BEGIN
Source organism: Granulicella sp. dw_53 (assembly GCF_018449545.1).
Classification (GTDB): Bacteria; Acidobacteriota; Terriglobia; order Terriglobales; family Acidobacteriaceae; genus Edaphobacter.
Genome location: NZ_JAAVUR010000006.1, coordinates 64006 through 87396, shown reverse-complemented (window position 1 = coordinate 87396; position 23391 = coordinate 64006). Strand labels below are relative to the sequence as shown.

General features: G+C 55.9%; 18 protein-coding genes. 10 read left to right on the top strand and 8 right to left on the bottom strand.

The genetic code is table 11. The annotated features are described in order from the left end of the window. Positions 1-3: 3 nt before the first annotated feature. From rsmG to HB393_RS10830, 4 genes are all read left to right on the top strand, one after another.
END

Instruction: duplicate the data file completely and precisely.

Source organism: Granulicella sp. dw_53 (assembly GCF_018449545.1).
Classification (GTDB): Bacteria; Acidobacteriota; Terriglobia; order Terriglobales; family Acidobacteriaceae; genus Edaphobacter.
Genome location: NZ_JAAVUR010000006.1, coordinates 64006 through 87396, shown reverse-complemented (window position 1 = coordinate 87396; position 23391 = coordinate 64006). Strand labels below are relative to the sequence as shown.

General features: G+C 55.9%; 18 protein-coding genes. 10 read left to right on the top strand and 8 right to left on the bottom strand.

The genetic code is table 11. The annotated features are described in order from the left end of the window. Positions 1-3: 3 nt before the first annotated feature. From rsmG to HB393_RS10830, 4 genes are all read left to right on the top strand, one after another.